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Jaw-Dropping Animated Video Shows Memorizing Mercedes-Benz Gullwing Construction
What could be the most iconic car of the century? Depends on who you ask really. But, one car that will repeatedly come up is the Mercedes-Benz 300 SL. Even today, the “Gullwing” has inspired countless generations and manufacturers to follow in its footsteps.

Jaw-Dropping Animated Video Shows Memorizing Mercedes-Benz Gullwing Construction

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If you’re into cars, then what you’re about to witness may just take your breath away. Take it like this, if you follow autoevolution regularly, you’ve probably figured out that I'm more of a mobility guy. However, when my eyes witnessed the video you’re about to, I was left hitting the replay button as though I was watching the newest Super Bowl commercial.

Ok, just to we understand each other, what this whole article is going to be about is nothing more than a visual feast upon one of, if not the most iconic vehicle design of the 20th century, the Mercedes-Benz 300 SL, you know, the “Gullwing.”

During the 1952 sports car racing season, Mercedes appeared with a vehicle that was to stand as “the fastest production car of its day.” Sporting a lightweight design and a spaceframe construction to hold the engine in place, this 215 hp icon reached a top speed of 250 kph (155 mph).

However, as a result of its innovative construction, the car had no room for classic doors. Cue the gullwings! From here on, it was clear. The name Gullwing was stuck. Today, if you can find one of the 1,500 presumable samples still out there, you’re looking at a diamond worth up to $2 million. Some auctions have even seen double this figure, or more.

It’s this iconic vehicle that sparked the video below. The visual studio behind the full CGI short film goes by the name of briktop, nothing more, nothing less. But the work left me watching this video on replay, each time with the same goosebumps.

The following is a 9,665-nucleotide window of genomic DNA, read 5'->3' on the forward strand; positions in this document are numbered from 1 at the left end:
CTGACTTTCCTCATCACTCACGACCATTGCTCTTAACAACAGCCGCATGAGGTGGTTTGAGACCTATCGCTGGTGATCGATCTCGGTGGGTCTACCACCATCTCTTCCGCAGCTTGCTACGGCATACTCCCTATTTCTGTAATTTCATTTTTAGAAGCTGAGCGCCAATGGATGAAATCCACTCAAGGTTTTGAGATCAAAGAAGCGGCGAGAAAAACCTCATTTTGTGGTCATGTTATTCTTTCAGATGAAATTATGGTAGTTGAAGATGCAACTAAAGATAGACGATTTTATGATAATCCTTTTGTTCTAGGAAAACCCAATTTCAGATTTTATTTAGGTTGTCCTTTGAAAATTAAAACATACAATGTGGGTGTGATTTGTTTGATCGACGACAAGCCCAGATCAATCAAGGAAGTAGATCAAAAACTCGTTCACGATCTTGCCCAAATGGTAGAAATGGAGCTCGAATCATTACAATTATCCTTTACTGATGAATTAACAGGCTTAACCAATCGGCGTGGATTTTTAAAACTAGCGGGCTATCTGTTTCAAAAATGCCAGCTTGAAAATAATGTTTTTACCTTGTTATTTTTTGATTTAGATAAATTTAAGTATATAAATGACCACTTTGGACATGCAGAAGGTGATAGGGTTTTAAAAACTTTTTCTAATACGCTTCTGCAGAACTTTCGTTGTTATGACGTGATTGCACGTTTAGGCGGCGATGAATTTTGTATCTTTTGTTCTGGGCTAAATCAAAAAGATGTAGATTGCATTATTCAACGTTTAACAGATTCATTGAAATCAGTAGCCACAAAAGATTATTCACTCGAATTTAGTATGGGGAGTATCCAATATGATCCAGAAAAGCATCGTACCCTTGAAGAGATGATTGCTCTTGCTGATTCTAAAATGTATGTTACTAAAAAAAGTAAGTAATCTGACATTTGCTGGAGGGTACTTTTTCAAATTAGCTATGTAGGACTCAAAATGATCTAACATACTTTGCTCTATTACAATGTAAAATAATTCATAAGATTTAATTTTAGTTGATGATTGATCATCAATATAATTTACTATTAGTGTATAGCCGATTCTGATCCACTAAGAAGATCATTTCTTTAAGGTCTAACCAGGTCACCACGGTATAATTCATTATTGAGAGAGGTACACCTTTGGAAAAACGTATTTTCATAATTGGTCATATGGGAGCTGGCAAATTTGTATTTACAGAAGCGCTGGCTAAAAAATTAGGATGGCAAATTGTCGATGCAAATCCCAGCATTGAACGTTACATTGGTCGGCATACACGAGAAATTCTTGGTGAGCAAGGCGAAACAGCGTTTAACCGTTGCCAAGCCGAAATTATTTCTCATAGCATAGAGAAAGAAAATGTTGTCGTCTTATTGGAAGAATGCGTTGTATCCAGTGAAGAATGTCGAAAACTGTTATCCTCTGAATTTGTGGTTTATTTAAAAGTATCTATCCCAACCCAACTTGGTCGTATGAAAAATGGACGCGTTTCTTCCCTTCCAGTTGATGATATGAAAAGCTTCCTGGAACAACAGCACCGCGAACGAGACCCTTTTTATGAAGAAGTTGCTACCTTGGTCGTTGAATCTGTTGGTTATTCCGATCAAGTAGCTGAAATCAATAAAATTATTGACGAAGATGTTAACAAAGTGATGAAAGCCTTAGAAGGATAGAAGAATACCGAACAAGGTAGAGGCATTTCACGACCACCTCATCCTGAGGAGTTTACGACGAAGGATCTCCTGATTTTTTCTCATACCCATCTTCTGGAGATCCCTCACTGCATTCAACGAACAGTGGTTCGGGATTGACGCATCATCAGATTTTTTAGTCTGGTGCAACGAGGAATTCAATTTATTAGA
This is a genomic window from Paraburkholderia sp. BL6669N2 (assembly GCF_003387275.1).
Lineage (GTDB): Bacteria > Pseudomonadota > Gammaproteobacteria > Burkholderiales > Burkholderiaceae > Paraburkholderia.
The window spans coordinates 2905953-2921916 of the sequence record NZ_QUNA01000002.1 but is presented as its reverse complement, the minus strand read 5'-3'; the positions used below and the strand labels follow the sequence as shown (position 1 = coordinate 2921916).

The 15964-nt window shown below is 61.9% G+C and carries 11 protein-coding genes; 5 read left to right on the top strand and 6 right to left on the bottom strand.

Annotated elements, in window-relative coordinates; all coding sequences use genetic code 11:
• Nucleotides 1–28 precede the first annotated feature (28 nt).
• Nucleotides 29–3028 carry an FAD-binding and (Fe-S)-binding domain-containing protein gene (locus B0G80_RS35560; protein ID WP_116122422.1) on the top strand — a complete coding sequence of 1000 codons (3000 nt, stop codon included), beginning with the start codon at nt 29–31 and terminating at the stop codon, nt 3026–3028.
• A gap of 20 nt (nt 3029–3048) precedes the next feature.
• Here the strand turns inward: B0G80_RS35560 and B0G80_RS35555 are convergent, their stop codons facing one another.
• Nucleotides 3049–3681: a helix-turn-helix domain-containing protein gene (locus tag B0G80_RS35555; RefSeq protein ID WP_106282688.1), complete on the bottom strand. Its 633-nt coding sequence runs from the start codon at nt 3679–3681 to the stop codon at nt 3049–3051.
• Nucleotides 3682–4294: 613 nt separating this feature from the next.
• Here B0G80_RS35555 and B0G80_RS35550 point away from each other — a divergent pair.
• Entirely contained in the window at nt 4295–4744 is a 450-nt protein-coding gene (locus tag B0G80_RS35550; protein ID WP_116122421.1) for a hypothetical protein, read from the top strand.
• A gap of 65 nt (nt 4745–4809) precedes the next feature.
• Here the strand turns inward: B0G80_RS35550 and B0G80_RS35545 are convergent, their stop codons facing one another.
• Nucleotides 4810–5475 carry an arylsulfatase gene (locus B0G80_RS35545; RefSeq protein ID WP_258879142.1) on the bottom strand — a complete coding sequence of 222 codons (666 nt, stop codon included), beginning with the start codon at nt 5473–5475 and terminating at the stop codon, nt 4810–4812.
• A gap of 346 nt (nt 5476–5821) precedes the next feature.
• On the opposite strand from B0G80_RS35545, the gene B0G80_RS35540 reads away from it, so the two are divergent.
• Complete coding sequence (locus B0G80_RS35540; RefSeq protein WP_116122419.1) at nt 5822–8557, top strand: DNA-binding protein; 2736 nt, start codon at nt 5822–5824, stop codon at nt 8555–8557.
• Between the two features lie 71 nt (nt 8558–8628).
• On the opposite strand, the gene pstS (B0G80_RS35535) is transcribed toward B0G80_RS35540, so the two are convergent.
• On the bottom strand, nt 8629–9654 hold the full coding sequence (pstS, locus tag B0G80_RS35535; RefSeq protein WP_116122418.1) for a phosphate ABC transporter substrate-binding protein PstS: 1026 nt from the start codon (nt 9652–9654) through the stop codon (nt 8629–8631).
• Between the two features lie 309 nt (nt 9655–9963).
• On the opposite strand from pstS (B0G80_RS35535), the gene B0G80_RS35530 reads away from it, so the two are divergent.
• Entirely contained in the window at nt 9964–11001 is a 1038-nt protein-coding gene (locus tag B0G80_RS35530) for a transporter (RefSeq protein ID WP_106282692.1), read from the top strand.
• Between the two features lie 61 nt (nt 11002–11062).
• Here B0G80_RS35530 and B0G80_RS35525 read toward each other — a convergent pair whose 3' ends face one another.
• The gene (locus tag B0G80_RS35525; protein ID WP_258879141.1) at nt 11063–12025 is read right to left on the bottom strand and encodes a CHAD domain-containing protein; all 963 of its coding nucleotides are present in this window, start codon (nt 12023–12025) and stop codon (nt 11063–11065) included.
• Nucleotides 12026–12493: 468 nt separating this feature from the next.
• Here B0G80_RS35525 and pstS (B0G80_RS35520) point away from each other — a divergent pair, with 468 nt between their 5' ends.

It all starts with the sounds of a single violin against a flat salt landscape. Suddenly, something flies across the desert landscape, kicking up dust in its wake. A second later, there it goes again, this time with a slightly more visible angle. The third frame then begins to unfurl the action.

What you see is a tire, rolling along the desert; lonely. A split second later, components fly into view and find their place within the wheel construction. The camera then shifts to the interior of the wheel and oh my god.

From here, you witness this studio’s imagination at work. Component by component, bolt by bolt, and rust-ridden screw by rust-ridden screw, the Gullwing begins to take shape. The front of the chassis complete, you’ll then see the rear begin to assemble, piece by piece, like a moving Lego set. Motor components fall into place, a spring suspension twists into view, and the drive shaft assembles, all the while, the spaceframe tubes begin to complete the underlying structure.

All the while, among the skies, flying in joyful expectation for the completion of the chassis, the 300 SL’s bodywork is seeing some attention of its own. With eyes (headlights) open and wings flapping about, the interior of the vehicle begins to take shape, again, one component at a time. Gauges and needlework, seat stitching, and panel controls, all pop into view, and the “Gullwing” bodywork takes a final cloud-breaking dive towards its destination, the chassis.

With a final flap of its slightly malleable wings, the bodywork sets upon the chassis, the Mercedes-Benz emblem appears into view as a final stamp of approval, and the rest of the rest of the video then lets you see exactly what you’ve wanted to all along, a completed 300 SL driving around on salt flats, all valves firing in unison like an orchestra.

With final scenes showing single particles of salt on a pristine vehicle, the full orchestra that’s been playing in the background dies down to a piano and violin again. Roll credits and enjoy. Go make some popcorn before you hit play.

Editor's note: This article was not sponsored or supported by a third-party. This video has been directed and animated by Joao Elias. Music by Evan Macdonald. Sound design by Joao Elias.


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